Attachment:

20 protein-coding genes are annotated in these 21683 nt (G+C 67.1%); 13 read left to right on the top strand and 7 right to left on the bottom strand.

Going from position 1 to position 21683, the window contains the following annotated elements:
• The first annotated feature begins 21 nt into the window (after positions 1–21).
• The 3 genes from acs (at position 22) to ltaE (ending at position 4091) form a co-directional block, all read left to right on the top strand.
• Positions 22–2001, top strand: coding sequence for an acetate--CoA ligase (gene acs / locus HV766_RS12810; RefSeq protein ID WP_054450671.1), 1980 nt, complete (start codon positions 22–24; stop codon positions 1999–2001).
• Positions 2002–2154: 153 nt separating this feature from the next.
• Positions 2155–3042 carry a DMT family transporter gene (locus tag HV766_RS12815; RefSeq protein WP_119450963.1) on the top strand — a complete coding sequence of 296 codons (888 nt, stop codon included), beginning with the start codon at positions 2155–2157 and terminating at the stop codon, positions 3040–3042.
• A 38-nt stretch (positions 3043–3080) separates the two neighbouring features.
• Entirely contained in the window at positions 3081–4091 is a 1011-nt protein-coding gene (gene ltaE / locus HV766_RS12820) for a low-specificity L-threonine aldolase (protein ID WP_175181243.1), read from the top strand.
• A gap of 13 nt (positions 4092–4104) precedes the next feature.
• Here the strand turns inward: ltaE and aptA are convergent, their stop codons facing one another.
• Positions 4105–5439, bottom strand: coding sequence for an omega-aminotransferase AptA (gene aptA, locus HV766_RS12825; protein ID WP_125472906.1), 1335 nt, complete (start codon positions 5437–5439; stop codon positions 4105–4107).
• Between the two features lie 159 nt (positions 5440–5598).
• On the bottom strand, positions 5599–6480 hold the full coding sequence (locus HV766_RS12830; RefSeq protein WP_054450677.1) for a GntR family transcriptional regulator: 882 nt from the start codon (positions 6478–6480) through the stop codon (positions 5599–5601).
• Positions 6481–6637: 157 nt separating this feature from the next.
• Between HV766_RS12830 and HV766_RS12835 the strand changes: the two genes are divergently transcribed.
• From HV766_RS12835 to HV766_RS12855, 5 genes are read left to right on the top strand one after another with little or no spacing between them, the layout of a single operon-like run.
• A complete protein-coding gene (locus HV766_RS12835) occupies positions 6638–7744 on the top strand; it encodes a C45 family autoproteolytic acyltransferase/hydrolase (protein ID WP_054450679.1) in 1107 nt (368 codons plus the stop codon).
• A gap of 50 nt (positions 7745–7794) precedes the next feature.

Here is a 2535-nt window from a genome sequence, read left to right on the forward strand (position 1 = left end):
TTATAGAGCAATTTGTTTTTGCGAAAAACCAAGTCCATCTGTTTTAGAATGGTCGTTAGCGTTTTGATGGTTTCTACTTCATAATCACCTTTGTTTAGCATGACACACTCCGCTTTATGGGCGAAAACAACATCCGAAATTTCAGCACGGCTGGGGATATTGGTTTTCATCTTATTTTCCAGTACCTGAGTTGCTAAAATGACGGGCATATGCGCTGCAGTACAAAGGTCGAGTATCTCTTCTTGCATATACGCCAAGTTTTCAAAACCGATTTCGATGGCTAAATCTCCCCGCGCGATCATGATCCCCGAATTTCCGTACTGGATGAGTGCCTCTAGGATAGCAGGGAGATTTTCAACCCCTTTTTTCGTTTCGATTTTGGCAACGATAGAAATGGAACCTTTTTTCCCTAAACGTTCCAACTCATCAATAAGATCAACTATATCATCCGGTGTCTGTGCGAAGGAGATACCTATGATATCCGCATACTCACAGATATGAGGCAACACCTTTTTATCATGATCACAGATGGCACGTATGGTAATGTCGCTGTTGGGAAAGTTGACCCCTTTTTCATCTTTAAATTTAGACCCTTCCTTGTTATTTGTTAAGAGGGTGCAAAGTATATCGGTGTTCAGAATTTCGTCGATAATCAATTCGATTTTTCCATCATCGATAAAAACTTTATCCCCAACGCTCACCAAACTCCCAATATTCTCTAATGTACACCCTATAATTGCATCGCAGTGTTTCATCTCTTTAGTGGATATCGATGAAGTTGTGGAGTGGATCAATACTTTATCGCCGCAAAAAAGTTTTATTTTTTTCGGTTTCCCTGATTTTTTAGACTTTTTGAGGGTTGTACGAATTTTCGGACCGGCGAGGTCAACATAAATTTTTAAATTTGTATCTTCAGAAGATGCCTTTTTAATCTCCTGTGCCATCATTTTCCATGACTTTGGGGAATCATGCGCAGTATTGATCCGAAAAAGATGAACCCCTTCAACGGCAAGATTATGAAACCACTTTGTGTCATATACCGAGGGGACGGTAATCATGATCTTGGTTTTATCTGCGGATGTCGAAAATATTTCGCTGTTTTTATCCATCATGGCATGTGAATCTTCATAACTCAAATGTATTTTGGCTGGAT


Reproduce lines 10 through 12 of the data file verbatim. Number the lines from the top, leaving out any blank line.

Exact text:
• A gap of 13 nt (positions 4092–4104) precedes the next feature.
• Here the strand turns inward: ltaE and aptA are convergent, their stop codons facing one another.
• Positions 4105–5439, bottom strand: coding sequence for an omega-aminotransferase AptA (gene aptA, locus HV766_RS12825; protein ID WP_125472906.1), 1335 nt, complete (start codon positions 5437–5439; stop codon positions 4105–4107).